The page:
“We can get it done this year. The key then is to get TPP through Congress. We should not assume that because Trade Promotion Authority was done, that we automatically are going to be able to get TPP done. … the reason is that the politics around trade are tough.”
Q. Trade Promotion Authority, and how you worked that and you worked it very aggressively. And, by the way, all of us in here — Mike Froman, I don’t know if he’s here, and Jeff Zients are very complimentary of the work that was done there.
So now you have the authority to get a trade deal done. It’s going to have to come back to Congress, and so forth. Talk to us a little bit about your view of the opportunity to get the Trans-Pacific deal done.
THE PRESIDENT: I am confident that we can get it done, and I believe we can get it done this year. The trade ministers should be meeting again sometime in the next several weeks. They have the opportunity to close the deal. Most chapters have been completed at this point. And I’m confident that it will, in fact, accomplish our central goal, which is to make sure that we’ve got a level playing field for American businesses and American workers in the fastest-growing region of the world.
There are going to be unprecedented protections for labor standards and environmental standards, but also for IP protection, also for making sure that when any company here makes an investment, that they’re not being disadvantaged but are instead being treated like domestic companies for commercial purposes.
And so the notion here is, is that we’ve got 12 nations who represent the fastest-growing, most populous part of the world buying into a high-standards trade deal that allows us and your companies on a consistent basis to compete. And the good news is, is that with a lot of tough negotiating and a lot of pushing and pulling — mainly by Mr. Froman, but occasionally I get called in to lob a call into one of my counterparts — I think that we’re going to get this done.
Now, the key then, once we close the negotiations and we have an agreement, is to get TPP through Congress. We got it through. I will return the compliment of Mitch McConnell worked very hard and very creatively to get it done. We should not assume, though, that because the authority was done, that we automatically are going to be able to get TPP done.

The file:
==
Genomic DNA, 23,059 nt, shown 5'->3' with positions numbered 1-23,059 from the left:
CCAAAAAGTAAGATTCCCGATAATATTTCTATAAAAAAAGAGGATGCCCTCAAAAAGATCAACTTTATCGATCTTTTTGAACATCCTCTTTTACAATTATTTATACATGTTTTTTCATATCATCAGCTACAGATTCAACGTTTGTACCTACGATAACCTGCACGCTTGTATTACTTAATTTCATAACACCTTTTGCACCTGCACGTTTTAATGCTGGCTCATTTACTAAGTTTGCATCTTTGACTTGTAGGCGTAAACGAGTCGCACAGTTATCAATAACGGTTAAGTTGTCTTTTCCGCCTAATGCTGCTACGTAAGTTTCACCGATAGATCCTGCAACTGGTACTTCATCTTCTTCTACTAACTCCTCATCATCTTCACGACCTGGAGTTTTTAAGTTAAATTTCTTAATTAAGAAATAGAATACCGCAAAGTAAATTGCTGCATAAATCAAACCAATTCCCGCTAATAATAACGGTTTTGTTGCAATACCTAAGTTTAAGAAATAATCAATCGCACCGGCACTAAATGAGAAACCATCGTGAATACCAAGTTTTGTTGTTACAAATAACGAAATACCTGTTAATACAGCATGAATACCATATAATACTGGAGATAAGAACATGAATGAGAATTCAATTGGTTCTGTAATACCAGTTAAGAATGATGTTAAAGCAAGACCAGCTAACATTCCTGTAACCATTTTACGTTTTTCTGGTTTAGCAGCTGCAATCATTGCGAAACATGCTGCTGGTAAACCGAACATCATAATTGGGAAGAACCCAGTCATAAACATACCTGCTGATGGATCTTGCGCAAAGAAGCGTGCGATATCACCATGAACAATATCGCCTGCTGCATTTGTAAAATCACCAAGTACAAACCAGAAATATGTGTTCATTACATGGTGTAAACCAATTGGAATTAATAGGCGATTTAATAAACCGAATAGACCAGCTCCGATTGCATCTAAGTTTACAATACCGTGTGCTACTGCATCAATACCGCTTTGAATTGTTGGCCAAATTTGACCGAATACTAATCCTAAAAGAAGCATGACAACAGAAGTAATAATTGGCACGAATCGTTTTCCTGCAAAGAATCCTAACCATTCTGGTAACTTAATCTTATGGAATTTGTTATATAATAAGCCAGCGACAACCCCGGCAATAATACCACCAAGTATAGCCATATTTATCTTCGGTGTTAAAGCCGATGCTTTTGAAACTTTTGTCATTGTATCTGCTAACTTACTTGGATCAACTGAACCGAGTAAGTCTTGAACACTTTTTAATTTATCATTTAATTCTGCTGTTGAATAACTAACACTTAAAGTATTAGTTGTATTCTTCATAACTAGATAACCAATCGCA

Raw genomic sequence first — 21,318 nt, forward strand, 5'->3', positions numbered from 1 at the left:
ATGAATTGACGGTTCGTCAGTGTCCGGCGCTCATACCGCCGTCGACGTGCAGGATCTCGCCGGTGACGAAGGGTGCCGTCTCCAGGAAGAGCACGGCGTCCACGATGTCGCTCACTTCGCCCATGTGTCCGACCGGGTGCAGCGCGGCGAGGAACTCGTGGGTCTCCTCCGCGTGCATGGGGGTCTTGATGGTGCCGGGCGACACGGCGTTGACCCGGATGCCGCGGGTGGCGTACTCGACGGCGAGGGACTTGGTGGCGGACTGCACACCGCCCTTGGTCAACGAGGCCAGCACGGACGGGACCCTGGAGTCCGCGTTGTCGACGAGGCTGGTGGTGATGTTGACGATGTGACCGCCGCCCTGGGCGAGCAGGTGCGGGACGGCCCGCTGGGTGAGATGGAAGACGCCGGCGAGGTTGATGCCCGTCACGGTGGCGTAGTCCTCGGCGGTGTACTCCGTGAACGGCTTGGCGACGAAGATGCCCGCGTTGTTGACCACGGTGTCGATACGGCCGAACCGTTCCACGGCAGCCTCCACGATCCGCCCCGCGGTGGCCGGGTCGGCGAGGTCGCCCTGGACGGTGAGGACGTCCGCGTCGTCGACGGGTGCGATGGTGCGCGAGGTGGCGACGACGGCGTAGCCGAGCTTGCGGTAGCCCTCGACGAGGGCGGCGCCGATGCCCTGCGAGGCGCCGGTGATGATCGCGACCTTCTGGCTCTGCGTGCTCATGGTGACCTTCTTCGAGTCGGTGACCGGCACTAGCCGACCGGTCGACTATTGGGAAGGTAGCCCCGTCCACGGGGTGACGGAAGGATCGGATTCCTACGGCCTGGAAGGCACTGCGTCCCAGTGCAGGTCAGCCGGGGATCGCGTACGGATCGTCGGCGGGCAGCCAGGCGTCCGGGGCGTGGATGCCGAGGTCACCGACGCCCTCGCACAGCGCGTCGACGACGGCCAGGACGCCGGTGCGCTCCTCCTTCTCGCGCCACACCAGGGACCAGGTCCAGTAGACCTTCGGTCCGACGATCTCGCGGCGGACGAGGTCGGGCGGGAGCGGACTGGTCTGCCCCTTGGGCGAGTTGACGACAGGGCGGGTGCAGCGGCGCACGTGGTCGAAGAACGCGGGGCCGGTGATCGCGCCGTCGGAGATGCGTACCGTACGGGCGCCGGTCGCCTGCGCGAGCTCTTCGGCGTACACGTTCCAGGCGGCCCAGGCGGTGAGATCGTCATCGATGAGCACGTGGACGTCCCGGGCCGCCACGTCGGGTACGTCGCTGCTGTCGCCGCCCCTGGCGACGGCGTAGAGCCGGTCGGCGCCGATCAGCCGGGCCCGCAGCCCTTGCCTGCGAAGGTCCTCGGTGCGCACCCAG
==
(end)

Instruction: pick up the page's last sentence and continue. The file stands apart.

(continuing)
And I’ll be honest with you, the reason is that the politics around trade are tough. And I said this even in the run-up to getting TPA authority. A lot of Americans, when they think of trade, think of plants in their hometown or nearby shutting down and moving to Mexico or China, and American manufacturing and good-paying jobs being lost. That’s the image of trade.
And the argument that I have made consistently to Democrats has been that there may have been some mistakes made in past trade agreements in not, for example, having enforceable labor and environmental provisions that put American companies that are doing the right thing at a disadvantage; that there weren’t enough safeguards for intellectual property and the abuses of state-owned enterprises and subsidies that companies may have been involved with.
But that’s the status quo now. And if you want to correct those things, we’ve got to raise the bar. I didn’t fully persuade all my Democratic colleagues, because the politics are tough. And I was willing to take my case to the Democratic caucus and to talk to my friends in organized labor and say that we can’t look backwards, we’ve got to look forward. We’re going to have to compete in these areas.
Here’s the concern politically, is that I think within the Republican Party, a party that traditionally was pro free trade now has a substantial element that may feel differently.
And so the Business Round Table, I think — you know, you got to put Engler to work over there. To their credit, both Mitch McConnell and John Boehner I think are on the right program here, but they’re going to need some help potentially with their membership, because the closer we get to political season, the tighter some of these votes get. I will tell you this, though: I am confident that if I’m presenting an agreement to Congress, that it will meet the commitment that I made that this would be the highest standard, most progressive trade deal in American history. It will be good for American business and American workers.
Source: White House Press Office, Sep 16, 2015